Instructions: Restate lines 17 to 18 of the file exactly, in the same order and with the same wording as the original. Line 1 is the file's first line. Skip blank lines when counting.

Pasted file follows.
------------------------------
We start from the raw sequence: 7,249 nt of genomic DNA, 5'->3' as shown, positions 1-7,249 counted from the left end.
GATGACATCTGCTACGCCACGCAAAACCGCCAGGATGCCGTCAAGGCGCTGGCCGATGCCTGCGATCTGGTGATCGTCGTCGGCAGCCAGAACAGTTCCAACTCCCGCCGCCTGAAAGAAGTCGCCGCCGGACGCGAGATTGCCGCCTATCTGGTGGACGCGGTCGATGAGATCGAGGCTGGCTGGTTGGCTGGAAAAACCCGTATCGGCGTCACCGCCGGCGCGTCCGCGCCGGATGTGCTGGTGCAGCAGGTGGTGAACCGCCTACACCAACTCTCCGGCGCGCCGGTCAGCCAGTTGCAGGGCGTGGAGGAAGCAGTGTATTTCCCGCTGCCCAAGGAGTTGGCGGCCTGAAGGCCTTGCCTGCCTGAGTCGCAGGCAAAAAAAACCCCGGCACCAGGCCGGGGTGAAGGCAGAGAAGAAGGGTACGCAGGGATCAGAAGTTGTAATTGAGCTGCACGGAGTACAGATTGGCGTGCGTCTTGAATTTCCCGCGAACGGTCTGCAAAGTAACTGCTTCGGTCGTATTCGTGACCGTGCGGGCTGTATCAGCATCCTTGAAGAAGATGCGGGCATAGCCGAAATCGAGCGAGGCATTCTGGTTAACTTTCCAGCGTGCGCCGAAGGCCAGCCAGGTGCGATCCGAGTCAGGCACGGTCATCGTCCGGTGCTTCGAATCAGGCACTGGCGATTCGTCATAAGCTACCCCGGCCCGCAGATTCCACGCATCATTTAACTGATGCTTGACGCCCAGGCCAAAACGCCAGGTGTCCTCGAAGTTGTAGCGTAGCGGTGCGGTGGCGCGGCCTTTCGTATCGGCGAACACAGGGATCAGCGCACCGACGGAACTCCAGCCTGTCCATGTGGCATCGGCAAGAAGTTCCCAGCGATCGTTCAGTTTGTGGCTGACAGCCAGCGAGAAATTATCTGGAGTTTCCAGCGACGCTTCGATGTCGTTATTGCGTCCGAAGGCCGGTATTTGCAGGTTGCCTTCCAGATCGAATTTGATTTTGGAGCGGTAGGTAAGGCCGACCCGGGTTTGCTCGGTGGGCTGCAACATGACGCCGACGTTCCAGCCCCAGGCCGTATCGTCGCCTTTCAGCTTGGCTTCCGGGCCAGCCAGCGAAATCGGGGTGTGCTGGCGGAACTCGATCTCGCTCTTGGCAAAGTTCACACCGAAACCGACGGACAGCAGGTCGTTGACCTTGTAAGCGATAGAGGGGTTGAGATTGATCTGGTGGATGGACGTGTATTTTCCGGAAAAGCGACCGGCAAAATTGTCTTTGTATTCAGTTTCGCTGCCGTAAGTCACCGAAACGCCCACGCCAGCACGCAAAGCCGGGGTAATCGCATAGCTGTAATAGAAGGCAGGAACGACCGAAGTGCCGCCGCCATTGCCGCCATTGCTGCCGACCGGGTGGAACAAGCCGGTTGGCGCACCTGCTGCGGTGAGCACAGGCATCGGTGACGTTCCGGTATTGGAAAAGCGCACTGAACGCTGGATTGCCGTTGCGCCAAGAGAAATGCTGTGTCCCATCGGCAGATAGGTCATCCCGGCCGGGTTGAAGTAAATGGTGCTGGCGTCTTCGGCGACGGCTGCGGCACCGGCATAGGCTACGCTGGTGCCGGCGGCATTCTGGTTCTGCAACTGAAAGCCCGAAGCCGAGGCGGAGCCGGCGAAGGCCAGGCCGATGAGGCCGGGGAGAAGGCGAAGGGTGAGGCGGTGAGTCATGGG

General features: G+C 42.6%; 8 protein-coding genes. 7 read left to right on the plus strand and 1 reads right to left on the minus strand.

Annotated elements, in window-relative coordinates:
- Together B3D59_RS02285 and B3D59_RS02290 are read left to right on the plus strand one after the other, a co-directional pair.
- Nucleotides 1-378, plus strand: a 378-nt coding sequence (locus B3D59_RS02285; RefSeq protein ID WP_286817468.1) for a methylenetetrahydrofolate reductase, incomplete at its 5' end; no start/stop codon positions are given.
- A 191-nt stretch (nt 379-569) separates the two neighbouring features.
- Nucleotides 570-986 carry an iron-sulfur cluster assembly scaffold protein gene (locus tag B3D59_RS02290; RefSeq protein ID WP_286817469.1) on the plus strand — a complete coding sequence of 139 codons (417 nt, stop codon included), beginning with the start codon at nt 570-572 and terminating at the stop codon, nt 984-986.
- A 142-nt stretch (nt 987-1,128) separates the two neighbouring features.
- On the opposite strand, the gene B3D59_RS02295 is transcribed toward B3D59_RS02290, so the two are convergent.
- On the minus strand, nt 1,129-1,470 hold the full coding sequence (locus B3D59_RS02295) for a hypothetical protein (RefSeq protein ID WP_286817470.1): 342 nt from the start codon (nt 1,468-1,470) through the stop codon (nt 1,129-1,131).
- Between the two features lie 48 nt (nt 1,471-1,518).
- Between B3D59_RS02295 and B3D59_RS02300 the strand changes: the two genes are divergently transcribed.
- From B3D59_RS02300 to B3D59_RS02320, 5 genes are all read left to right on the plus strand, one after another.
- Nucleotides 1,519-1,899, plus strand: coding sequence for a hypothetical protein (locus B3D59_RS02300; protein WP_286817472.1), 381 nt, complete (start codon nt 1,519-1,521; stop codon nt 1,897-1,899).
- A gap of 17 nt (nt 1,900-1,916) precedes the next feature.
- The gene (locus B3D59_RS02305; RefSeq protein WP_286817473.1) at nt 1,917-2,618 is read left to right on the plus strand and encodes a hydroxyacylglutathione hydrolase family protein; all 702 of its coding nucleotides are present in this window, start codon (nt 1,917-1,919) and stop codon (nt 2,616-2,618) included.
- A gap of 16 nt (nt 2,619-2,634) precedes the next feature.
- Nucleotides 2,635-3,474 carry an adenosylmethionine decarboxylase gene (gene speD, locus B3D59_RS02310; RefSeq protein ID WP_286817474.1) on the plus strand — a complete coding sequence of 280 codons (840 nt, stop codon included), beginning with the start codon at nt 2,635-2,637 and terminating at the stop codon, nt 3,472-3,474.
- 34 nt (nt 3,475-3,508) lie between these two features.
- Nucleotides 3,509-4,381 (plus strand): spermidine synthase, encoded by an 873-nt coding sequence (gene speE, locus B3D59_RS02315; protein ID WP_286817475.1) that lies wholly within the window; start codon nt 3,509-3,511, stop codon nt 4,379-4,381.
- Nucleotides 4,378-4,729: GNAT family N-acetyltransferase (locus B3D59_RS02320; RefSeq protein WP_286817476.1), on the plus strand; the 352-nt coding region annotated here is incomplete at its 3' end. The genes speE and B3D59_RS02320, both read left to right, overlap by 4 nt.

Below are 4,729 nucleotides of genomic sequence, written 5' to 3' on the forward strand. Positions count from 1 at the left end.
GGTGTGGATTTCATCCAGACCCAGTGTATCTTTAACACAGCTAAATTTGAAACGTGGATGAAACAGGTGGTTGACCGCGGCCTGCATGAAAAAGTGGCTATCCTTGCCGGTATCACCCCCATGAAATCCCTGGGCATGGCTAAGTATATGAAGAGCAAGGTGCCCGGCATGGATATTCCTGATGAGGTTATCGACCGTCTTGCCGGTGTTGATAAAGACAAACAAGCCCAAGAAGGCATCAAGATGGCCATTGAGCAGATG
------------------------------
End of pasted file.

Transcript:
- The gene (locus B3D59_RS02305; RefSeq protein WP_286817473.1) at nt 1,917-2,618 is read left to right on the plus strand and encodes a hydroxyacylglutathione hydrolase family protein; all 702 of its coding nucleotides are present in this window, start codon (nt 1,917-1,919) and stop codon (nt 2,616-2,618) included.
- A gap of 16 nt (nt 2,619-2,634) precedes the next feature.